Cew Hor& Federal #xpress and UP) offices were both facing religious discrimination lawsuits for
firing employees with dreadloc&s, which are a re"uirement of the Gastafarian religion 1France
23376 )imilar lawsuits pending around the country include claims against ,police departments
and prison authorities, schools and retailers, alleging that rules against &notted loc&s $%nd !age
2/( unfairly single out Gastafarians in particular and African Americans in general, 1France 2337,
np6 What these firings and ultimately lawsuits show is a lac& of understanding by non:African
Americans regarding hairstyle di$ersity and an enforcement of White standards of beauty
)ubse"uently, after the lawsuits many corporate grooming policies were changed to include
braids and cornrows as an ,acceptable hairstyle, Federal #xpress employees who see& a wai$er
against company appearance standards may ,tuc& their loc&s under uniform hats, 1France 2337,
np6 Despite this acceptance, ,psychotherapists ha$e noted increased reports from their blac&
women clients of guilt, shame, anger, and resentment about s&in color, hair texture, facial
features, and body si+e and shape, 1)alt+berg and /hrisler 7884, 7F36
(he fact remains that outside the African American community there is little appreciation and
positi$e reification for African American beauty (his lac& of appreciation can ha$e a de$astating
effect on self:esteem According to West, ,this demythologi+ing of blac& sexuality [beauty] is
crucial for blac& America because much of blac& self:hatred and self:contempt has to do with the
refusal of many blac& Americans to lo$e their own blac& bodies.especially their blac& noses,
hips, lips, and hair, 1788F, 7226 0owe$er, physical and facial features e"uated with African
Americans produce their own beautiful counter:narrati$e For example fuller lips, tan s&in, body
cur$es, and curly hair are fashionable Women who do not naturally ha$e these beauty attributes
1
pay to ha$e what African Americans tend to ha$e naturally by $isiting their dermatologist, tanning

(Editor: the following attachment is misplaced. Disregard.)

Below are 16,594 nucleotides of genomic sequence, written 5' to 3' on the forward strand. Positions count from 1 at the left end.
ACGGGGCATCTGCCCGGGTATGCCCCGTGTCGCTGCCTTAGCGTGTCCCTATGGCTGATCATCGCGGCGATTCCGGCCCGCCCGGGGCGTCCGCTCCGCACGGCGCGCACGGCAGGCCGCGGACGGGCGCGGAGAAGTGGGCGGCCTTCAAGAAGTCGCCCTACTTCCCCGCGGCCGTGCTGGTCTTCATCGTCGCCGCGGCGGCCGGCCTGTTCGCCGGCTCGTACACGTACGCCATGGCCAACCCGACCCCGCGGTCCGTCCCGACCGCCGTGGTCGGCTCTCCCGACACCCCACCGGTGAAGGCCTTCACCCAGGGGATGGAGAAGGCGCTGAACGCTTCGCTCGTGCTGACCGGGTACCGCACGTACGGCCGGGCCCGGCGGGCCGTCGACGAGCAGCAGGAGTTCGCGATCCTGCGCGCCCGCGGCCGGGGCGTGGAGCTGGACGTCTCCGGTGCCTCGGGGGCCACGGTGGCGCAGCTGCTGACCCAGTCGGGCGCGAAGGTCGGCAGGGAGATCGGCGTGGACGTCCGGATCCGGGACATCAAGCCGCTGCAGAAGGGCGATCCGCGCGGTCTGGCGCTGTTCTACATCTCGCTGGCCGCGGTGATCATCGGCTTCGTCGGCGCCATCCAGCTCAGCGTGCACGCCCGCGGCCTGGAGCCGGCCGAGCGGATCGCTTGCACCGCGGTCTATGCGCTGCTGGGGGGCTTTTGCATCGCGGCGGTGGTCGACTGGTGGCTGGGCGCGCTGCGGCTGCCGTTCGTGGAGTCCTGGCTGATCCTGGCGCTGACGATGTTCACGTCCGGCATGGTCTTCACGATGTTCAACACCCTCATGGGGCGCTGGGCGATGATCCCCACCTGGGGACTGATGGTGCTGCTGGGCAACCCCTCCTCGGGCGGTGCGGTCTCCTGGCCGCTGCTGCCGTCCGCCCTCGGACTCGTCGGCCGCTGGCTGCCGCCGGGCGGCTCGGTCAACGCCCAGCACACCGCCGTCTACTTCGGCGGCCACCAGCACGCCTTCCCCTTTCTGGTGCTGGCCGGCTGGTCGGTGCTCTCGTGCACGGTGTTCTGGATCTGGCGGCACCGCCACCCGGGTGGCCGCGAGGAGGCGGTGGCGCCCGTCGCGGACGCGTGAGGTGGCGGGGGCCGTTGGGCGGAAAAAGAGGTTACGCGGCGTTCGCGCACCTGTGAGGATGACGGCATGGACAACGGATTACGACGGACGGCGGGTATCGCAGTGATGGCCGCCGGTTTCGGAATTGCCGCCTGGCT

salons, buying padded undergarments, or going to their hairstylist %n addition, the popularity of
models such as )udanese:born Alex We& pro$ides a $isual and popular counter:narrati$e to
White physical and facial beauty features Unfortunately, the difficulty is finding this counter:
narrati$e in the same abundance in which we find White beauty standards
Media Stereoty7es: Body Image, Hair, and )ace
0istorically, the relationship between African American women and their hair goes bac& to the
days of sla$ery and is connected with the notion of the color caste system* the belief that the
lighter one=s s&in color, the better one is and that straighter hair is better than &in&y hair (his
thin&ing creates a hierarchy of s&in color and beauty that was promoted and supported by sla$e
masters and sla$ery (he woman with the wa$y hair was considered more attracti$e and had
,good, hair, as opposed to the woman with the &in&y hair who had ,bad, hair (he notions of
,good, hair and ,bad, hair come from the social construction of beauty standards According to
Wallace, ,the blac& community had for "uite some $%nd !age 20( time been plagued by color
discrimination (he upper echelons of blac& society in particular tended to rate beauty and merit
on the basis of the lightness of the s&in and the straightness of the hair and features, 17848, 75B6
(hese notions are still maintained in some portions of the African American community and in the
media
%n the media, many of the African American women who are glorified for their beauty tend to be
lighter:s&inned women who ha$e long, wa$y hair 0owe$er, this reification of the beauty standard